During the early boom of electric guitars in the 50s, brands like Fender and Gibson made a fortune. Everybody wanted to be the next big rockstar, they all had the dream, but unfortunately, not many could afford electric guitars as they were expensive.
American innovator, Nathan Daniel, listened to the people and created the super affordable Danelectro guitars. Though they are not as popular or good as the bigger brands, Danelectro guitars have a solid reputation for producing good sounds at very fair prices. This has led many to ask questions like what the guitars are made of and where they are made?
So where are Danelectro guitars made?
For three decades now, Danelectro guitars have produced their guitars in New Jersey, USA and Korea. They are one of the few American guitar brands that didn’t move their entire manufacturing process to an Asian country.
Danelectro guitars is a cult hero amongst American guitar players. Here we’ll discuss where they are manufactured and some fun facts you didn’t know about the brand.
Nathan Daniel was one of the early innovators of the modern electric guitar we’ve come to love today. Before Danelectro guitars, he worked with brands like Sears Roebuck and Montgomery Ward to produce quality guitar amplifiers.
In 1954, Daniel decided to go bigger, and after prompting from Sears, he began to produce the super affordable Danelectro guitars. Instead of using expensive plywood for the guitar’s body, he used the super common and cheap masonite.
A brilliant combination of Masonite, Formica, and vinyl was enough for the guitar’s side and body. Also, instead of the traditional adjustable truss rods, he used two heavy-duty steel bars to hold the guitar’s neck. The nuts were made from aluminum, and the guitar was free from expensive adornments.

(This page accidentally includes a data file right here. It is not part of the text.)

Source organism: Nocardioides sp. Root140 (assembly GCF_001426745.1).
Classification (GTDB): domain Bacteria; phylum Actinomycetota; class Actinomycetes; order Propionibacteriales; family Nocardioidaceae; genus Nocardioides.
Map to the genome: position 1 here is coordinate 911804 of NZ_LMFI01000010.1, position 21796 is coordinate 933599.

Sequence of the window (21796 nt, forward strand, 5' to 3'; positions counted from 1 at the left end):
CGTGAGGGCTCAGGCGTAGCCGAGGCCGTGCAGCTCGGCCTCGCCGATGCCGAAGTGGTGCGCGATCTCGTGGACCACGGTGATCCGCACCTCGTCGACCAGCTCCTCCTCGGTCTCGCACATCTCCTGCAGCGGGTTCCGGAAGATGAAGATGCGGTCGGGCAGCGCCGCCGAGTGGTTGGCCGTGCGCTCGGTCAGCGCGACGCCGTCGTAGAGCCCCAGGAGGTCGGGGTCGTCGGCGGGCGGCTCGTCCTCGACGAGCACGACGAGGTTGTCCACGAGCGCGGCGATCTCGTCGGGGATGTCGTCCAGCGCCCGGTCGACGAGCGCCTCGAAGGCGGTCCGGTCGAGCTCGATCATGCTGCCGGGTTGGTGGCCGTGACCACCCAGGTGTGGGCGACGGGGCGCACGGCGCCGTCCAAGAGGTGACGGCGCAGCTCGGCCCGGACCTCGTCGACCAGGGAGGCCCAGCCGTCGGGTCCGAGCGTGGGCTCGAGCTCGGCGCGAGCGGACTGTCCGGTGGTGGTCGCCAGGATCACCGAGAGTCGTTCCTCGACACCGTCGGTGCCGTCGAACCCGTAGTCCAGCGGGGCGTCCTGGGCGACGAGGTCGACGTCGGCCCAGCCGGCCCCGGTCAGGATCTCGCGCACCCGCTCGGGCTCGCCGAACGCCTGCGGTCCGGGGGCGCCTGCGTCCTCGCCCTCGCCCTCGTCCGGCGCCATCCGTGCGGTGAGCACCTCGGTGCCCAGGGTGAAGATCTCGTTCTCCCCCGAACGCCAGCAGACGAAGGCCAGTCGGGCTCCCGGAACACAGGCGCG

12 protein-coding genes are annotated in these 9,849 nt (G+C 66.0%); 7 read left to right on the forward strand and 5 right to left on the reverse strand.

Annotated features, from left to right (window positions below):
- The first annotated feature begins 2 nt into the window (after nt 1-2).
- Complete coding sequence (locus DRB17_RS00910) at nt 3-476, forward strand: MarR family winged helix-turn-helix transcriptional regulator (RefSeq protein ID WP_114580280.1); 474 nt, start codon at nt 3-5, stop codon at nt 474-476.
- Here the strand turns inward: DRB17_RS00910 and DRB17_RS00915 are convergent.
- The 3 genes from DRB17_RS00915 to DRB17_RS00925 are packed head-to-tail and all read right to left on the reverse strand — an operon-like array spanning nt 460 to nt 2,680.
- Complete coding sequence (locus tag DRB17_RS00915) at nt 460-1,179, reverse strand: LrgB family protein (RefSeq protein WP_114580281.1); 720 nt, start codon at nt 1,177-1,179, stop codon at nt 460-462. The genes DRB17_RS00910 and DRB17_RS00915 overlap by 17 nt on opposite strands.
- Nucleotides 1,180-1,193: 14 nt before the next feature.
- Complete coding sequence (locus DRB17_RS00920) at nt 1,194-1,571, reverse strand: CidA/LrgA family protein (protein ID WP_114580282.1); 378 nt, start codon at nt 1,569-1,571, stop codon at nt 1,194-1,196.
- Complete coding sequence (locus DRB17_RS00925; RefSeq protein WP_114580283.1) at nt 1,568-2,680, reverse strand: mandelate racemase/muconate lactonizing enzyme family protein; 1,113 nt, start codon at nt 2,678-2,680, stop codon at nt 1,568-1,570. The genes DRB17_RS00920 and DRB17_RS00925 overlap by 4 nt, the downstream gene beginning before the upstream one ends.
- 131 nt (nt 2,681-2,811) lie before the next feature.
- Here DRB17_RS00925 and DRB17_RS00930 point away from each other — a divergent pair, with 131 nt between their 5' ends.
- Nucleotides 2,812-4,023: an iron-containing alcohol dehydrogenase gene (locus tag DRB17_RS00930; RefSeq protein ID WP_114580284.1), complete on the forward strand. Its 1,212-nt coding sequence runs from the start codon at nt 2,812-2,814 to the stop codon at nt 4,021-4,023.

Nathan Daniel is credited with designing the famous Epiphone’s Electar amp series and being the inventor of the six-string bass guitar.
Due to the availability of cheap labor in Asian countries, most American guitar brands moved production to countries like Korea, Bangladesh, and India. Danelectro guitars are amongst the rare American guitar brands to have left most of their production sites in the US.
Danelectro guitars were solely produced in Red Bank, New Jersey until MCA purchased the brand in 1966. After the purchase, MCA moved production to Neptune, New Jersey, and to date, most of the brand’s guitars are still produced there. However, some models like The Coral are produced in Korea.
Generally, guitars produced in the US are hailed for their master craftsmanship and handmade gestures. They are also more popular than other brands and tend to have higher quality.
All these are why American-made guitars are among the most expensive in the world. But even with this, Danelectro guitars still manage to produce guitars that the general population can afford.
However, since they are not as big as other brands like Fender, Taylor, and Gibson, you’ll hardly see them in stores outside the US.
Despite being super affordable, Danelectro guitars still manage to produce good sounds. It’ll be unfair to compare the sound quality to the likes of Gibson or Taylor owing to the price difference, but if you are a beginner looking to learn the electric guitar, Danelectro guitars will do just fine.
Guitar legends like Jimi Hendrix and Elvis Presley played Danelectro guitars in their early years, and some greats like Stevie Ray Vaughan and Jeb Clampett recorded and performed with it.
The guitars are not only known for their good sound, but they are also versatile and can be used to play different genres of music. This is pretty decent for a guitar made from materials you can find in your kitchen doors, walls, or ceilings.
It will interest you to know that Nat Daniel, the brain behind Danelectro guitars, didn’t know how to play the guitar. Crazy right? For a guy who studied the guitar and developed cheap ways to make one, it’s a bit strange that he doesn’t know how to play.
But it’s the truth; Daniel relied on the feedback of experienced guitars and his immense knowledge of the instrument. Today his guitars are super affordable with a great range of sounds.
He started producing the guitar in Red Bank, New Jersey until it was moved to Neptune, New Jersey, by new owners, MCA. Since then, a large majority of the guitars have been produced there, with some models being produced in Korea.